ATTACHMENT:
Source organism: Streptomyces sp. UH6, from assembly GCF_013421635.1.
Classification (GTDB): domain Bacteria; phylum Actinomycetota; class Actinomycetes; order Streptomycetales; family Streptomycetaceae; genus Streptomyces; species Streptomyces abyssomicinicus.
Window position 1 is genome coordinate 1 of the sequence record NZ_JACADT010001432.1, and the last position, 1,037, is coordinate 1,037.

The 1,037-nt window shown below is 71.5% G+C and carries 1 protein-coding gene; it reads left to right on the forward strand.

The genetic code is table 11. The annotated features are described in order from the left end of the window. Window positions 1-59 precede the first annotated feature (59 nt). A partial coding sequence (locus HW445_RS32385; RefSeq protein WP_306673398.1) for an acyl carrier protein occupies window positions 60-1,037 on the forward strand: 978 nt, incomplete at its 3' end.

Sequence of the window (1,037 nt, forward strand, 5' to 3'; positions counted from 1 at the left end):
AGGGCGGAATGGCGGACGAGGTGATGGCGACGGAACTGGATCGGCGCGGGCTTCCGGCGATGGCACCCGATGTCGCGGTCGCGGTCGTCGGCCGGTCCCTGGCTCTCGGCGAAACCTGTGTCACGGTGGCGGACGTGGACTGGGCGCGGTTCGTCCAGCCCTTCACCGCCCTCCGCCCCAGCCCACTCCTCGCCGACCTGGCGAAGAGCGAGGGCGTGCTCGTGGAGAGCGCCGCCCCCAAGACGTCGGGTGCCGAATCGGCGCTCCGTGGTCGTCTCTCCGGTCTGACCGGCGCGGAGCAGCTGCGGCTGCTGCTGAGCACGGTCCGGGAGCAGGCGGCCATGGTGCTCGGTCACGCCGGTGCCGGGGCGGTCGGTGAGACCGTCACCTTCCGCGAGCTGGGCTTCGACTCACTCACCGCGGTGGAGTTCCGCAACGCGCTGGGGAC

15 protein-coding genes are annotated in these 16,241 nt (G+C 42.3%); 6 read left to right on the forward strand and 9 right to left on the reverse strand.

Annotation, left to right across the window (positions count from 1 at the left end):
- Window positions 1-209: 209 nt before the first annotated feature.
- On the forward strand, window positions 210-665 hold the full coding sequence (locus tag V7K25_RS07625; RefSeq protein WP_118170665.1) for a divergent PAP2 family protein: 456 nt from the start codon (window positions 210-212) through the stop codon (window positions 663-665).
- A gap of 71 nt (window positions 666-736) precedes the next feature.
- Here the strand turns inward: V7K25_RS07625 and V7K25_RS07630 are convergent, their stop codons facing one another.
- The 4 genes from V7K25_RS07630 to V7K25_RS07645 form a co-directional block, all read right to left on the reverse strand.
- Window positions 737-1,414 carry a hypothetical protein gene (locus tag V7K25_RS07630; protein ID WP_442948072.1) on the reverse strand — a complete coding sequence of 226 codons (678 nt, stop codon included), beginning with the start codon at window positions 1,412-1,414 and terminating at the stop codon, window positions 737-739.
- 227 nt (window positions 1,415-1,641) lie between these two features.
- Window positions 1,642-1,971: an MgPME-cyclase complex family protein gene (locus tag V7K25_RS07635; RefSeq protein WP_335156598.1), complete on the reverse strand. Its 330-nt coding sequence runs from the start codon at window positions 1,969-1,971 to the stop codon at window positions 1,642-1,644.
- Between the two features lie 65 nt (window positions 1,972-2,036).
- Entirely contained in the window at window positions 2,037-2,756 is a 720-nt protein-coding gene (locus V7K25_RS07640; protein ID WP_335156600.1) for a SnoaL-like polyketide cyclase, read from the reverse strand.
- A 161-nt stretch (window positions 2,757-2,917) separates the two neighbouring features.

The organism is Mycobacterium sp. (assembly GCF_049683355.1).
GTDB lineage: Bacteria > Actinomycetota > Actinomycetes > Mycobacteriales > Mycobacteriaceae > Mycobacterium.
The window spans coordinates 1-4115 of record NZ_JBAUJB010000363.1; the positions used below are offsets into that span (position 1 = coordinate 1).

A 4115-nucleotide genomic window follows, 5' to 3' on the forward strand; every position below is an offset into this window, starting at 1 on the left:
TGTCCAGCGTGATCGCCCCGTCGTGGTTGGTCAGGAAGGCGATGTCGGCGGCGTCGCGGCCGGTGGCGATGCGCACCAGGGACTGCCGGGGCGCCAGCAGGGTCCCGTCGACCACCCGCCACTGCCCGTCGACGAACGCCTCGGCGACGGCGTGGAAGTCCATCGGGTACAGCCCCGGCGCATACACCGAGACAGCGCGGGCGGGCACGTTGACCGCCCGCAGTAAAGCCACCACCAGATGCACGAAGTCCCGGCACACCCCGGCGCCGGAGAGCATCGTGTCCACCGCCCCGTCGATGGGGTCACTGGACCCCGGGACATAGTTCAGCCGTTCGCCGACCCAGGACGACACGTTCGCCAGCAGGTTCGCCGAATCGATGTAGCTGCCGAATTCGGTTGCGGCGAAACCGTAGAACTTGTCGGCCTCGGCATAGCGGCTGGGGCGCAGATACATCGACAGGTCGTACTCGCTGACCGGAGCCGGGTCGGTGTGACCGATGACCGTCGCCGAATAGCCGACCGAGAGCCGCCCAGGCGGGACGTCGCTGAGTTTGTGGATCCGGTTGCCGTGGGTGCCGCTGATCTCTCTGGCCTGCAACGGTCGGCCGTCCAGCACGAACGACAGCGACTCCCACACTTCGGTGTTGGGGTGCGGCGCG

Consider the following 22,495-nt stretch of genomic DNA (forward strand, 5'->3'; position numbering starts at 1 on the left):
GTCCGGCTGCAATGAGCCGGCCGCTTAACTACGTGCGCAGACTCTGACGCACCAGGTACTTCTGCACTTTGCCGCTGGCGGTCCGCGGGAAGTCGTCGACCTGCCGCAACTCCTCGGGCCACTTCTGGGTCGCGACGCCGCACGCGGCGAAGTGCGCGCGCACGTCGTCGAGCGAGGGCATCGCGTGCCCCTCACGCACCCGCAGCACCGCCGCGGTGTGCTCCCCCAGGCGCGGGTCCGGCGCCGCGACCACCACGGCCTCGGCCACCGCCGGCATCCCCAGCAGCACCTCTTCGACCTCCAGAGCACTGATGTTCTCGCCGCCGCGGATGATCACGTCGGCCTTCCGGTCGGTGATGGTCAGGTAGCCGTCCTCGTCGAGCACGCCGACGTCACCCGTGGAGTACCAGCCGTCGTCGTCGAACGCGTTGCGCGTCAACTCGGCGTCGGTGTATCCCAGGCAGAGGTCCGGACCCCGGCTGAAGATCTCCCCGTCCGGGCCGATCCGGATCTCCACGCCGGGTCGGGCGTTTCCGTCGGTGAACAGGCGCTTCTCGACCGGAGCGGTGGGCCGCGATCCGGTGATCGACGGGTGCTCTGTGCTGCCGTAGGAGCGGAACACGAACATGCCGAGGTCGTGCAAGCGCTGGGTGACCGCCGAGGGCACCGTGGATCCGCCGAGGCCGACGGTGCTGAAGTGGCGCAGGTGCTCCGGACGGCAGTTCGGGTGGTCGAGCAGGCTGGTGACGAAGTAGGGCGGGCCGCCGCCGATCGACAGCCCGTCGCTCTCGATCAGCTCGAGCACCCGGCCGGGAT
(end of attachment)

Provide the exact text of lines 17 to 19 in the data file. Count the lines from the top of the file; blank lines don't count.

- Window positions 1,642-1,971: an MgPME-cyclase complex family protein gene (locus tag V7K25_RS07635; RefSeq protein WP_335156598.1), complete on the reverse strand. Its 330-nt coding sequence runs from the start codon at window positions 1,969-1,971 to the stop codon at window positions 1,642-1,644.
- Between the two features lie 65 nt (window positions 1,972-2,036).
- Entirely contained in the window at window positions 2,037-2,756 is a 720-nt protein-coding gene (locus V7K25_RS07640; protein ID WP_335156600.1) for a SnoaL-like polyketide cyclase, read from the reverse strand.